Iranian President Mahmoud Ahmadinejad speaks at a ceremony at the country’s Narantz nuclear facility in 2009.
After days of confusion over whether or not Iran would reopen negotiations regarding its nuclear program, President Mahmoud Ahmadinejad has ordered his country’s atomic energy agency to begin producing uranium for a medical reactor in Tehran. The United States quickly expressed disappointment over the announcement.—JCL
The New York Times:
Iran’s president, Mahmoud Ahmadinejad, ordered the nation’s atomic energy agency on Sunday to begin producing a special form of uranium that can be used to power a medical reactor in Tehran, but that could also move the country much closer to possessing fuel usable in nuclear weapons.
The announcement Sunday came after several days of conflicting signals from Mr. Ahmadinejad and other Iranian officials about whether they were ready to reopen negotiations about giving up much of their country’s fuel in exchange for enriched uranium from another country. The exchange would allow Iran to meet some of its energy needs, but would ease fears in the West because the fuel sent to Tehran would be in a form that would be very difficult to use in a bomb.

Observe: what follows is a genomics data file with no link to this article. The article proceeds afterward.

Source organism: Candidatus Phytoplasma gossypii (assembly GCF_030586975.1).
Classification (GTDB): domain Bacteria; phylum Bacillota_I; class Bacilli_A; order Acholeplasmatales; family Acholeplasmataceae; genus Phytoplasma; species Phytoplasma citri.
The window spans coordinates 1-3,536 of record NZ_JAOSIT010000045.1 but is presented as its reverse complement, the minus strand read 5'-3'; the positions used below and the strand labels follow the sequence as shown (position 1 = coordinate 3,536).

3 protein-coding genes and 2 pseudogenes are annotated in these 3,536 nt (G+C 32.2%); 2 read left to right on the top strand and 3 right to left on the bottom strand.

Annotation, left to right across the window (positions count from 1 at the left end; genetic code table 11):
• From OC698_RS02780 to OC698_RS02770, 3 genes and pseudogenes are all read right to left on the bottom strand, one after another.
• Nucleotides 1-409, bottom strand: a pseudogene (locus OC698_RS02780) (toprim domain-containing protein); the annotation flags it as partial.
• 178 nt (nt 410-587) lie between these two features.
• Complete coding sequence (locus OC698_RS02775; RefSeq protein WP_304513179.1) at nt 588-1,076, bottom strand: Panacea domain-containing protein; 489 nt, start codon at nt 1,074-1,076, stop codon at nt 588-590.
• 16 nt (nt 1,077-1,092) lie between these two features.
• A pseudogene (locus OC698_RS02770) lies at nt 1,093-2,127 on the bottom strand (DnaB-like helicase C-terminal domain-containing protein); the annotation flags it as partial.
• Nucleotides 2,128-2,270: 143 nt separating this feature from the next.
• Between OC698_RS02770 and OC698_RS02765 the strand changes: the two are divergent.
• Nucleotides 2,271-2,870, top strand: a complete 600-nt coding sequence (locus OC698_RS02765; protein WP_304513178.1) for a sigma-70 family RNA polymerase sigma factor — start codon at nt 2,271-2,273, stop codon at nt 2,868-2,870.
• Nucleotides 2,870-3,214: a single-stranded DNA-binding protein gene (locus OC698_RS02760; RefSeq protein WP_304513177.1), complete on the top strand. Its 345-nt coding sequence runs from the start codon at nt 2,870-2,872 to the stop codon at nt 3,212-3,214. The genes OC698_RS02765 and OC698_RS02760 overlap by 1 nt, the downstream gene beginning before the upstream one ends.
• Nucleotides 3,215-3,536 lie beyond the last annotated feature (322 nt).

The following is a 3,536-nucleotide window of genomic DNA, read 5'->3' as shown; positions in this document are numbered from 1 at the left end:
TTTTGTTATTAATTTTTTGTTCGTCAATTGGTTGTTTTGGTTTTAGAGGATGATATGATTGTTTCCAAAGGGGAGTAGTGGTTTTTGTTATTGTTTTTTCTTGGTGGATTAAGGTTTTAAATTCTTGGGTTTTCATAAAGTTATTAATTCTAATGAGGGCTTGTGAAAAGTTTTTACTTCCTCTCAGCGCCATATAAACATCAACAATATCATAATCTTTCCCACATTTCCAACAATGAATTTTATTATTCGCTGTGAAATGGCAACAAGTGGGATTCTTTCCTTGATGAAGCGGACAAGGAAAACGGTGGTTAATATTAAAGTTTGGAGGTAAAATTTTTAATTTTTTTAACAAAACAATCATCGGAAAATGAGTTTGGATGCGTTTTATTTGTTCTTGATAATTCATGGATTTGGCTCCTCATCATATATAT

The deal fell apart when it was rejected by the leadership in Tehran.
Mr. Ahmadinejad’s order on Sunday may represent nuclear gamesmanship; it is unclear if the country has the capacity to enrich its fuel to roughly 20 percent, from about 5 percent, as Mr. Ahmadinejad was ordering. Doing so would require retooling the configuration of the nation’s centrifuges at a moment when Iran appears to have run into considerable technical difficulties at its nuclear plants.